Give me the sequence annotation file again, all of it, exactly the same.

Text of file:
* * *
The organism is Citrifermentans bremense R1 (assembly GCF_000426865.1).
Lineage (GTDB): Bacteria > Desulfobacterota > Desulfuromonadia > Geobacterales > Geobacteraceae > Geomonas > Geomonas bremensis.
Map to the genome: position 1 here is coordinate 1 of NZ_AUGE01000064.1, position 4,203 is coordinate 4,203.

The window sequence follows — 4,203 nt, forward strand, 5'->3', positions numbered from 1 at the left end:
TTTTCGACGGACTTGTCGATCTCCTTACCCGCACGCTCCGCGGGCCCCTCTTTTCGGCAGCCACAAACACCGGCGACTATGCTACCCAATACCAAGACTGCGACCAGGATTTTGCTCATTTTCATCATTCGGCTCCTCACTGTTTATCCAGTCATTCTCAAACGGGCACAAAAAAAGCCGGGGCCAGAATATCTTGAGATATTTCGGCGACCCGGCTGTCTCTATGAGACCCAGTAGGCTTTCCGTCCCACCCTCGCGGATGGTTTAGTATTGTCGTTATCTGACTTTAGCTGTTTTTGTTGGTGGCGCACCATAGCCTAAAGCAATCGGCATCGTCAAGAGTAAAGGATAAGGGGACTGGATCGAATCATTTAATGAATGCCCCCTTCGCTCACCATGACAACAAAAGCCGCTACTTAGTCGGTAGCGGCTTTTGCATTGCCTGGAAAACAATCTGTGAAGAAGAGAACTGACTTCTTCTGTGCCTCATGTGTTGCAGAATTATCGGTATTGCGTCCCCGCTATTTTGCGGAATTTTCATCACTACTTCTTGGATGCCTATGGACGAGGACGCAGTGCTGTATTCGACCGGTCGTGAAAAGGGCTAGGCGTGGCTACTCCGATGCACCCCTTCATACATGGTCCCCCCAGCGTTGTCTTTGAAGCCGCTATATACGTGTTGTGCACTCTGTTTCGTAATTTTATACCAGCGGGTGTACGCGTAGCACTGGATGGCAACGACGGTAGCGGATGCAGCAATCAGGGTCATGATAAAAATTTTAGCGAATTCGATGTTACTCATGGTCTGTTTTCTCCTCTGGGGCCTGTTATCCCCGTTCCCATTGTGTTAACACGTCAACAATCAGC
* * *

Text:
The organism is Citrifermentans bremense R1 (assembly GCF_000426865.1).
Lineage (GTDB): Bacteria > Desulfobacterota > Desulfuromonadia > Geobacterales > Geobacteraceae > Geomonas > Geomonas bremensis.
Map to the genome: position 1 here is coordinate 1 of NZ_AUGE01000064.1, position 4,203 is coordinate 4,203.

The window sequence follows — 4,203 nt, forward strand, 5'->3', positions numbered from 1 at the left end:
TTTTCGACGGACTTGTCGATCTCCTTACCCGCACGCTCCGCGGGCCCCTCTTTTCGGCAGCCACAAACACCGGCGACTATGCTACCCAATACCAAGACTGCGACCAGGATTTTGCTCATTTTCATCATTCGGCTCCTCACTGTTTATCCAGTCATTCTCAAACGGGCACAAAAAAAGCCGGGGCCAGAATATCTTGAGATATTTCGGCGACCCGGCTGTCTCTATGAGACCCAGTAGGCTTTCCGTCCCACCCTCGCGGATGGTTTAGTATTGTCGTTATCTGACTTTAGCTGTTTTTGTTGGTGGCGCACCATAGCCTAAAGCAATCGGCATCGTCAAGAGTAAAGGATAAGGGGACTGGATCGAATCATTTAATGAATGCCCCCTTCGCTCACCATGACAACAAAAGCCGCTACTTAGTCGGTAGCGGCTTTTGCATTGCCTGGAAAACAATCTGTGAAGAAGAGAACTGACTTCTTCTGTGCCTCATGTGTTGCAGAATTATCGGTATTGCGTCCCCGCTATTTTGCGGAATTTTCATCACTACTTCTTGGATGCCTATGGACGAGGACGCAGTGCTGTATTCGACCGGTCGTGAAAAGGGCTAGGCGTGGCTACTCCGATGCACCCCTTCATACATGGTCCCCCCAGCGTTGTCTTTGAAGCCGCTATATACGTGTTGTGCACTCTGTTTCGTAATTTTATACCAGCGGGTGTACGCGTAGCACTGGATGGCAACGACGGTAGCGGATGCAGCAATCAGGGTCATGATAAAAATTTTAGCGAATTCGATGTTACTCATGGTCTGTTTTCTCCTCTGGGGCCTGTTATCCCCGTTCCCATTGTGTTAACACGTCAACAATCAGC